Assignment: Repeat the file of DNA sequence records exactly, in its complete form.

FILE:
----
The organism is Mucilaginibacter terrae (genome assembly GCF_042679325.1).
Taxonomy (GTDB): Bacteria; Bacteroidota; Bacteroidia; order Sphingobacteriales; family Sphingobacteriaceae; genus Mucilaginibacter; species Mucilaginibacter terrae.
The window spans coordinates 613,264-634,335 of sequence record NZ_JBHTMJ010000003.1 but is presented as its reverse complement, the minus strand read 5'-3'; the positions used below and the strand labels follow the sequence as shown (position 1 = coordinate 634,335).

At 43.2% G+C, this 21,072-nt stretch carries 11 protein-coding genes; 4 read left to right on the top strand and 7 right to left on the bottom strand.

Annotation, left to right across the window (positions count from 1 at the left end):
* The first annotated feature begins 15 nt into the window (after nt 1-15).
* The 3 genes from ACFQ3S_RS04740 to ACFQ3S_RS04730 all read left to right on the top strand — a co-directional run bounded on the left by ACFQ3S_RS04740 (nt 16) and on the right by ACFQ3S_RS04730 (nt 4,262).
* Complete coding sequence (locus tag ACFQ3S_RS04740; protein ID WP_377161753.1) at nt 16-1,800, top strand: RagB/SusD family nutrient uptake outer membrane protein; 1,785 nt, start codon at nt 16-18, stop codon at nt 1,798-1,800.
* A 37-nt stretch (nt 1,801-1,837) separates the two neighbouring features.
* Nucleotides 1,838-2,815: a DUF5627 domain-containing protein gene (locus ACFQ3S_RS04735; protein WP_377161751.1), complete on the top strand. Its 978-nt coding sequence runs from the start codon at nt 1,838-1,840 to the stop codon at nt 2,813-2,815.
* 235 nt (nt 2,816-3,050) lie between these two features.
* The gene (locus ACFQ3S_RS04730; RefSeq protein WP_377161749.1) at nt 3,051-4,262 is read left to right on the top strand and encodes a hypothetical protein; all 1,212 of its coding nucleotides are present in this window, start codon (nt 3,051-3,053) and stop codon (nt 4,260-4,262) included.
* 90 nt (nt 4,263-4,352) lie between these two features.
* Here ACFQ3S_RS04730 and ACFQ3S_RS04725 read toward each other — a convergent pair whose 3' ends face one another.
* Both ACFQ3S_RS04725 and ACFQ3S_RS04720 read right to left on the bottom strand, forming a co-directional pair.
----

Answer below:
The organism is Mucilaginibacter terrae (genome assembly GCF_042679325.1).
Taxonomy (GTDB): Bacteria; Bacteroidota; Bacteroidia; order Sphingobacteriales; family Sphingobacteriaceae; genus Mucilaginibacter; species Mucilaginibacter terrae.
The window spans coordinates 613,264-634,335 of sequence record NZ_JBHTMJ010000003.1 but is presented as its reverse complement, the minus strand read 5'-3'; the positions used below and the strand labels follow the sequence as shown (position 1 = coordinate 634,335).

At 43.2% G+C, this 21,072-nt stretch carries 11 protein-coding genes; 4 read left to right on the top strand and 7 right to left on the bottom strand.

Annotation, left to right across the window (positions count from 1 at the left end):
* The first annotated feature begins 15 nt into the window (after nt 1-15).
* The 3 genes from ACFQ3S_RS04740 to ACFQ3S_RS04730 all read left to right on the top strand — a co-directional run bounded on the left by ACFQ3S_RS04740 (nt 16) and on the right by ACFQ3S_RS04730 (nt 4,262).
* Complete coding sequence (locus tag ACFQ3S_RS04740; protein ID WP_377161753.1) at nt 16-1,800, top strand: RagB/SusD family nutrient uptake outer membrane protein; 1,785 nt, start codon at nt 16-18, stop codon at nt 1,798-1,800.
* A 37-nt stretch (nt 1,801-1,837) separates the two neighbouring features.
* Nucleotides 1,838-2,815: a DUF5627 domain-containing protein gene (locus ACFQ3S_RS04735; protein WP_377161751.1), complete on the top strand. Its 978-nt coding sequence runs from the start codon at nt 1,838-1,840 to the stop codon at nt 2,813-2,815.
* 235 nt (nt 2,816-3,050) lie between these two features.
* The gene (locus ACFQ3S_RS04730; RefSeq protein WP_377161749.1) at nt 3,051-4,262 is read left to right on the top strand and encodes a hypothetical protein; all 1,212 of its coding nucleotides are present in this window, start codon (nt 3,051-3,053) and stop codon (nt 4,260-4,262) included.
* 90 nt (nt 4,263-4,352) lie between these two features.
* Here ACFQ3S_RS04730 and ACFQ3S_RS04725 read toward each other — a convergent pair whose 3' ends face one another.
* Both ACFQ3S_RS04725 and ACFQ3S_RS04720 read right to left on the bottom strand, forming a co-directional pair.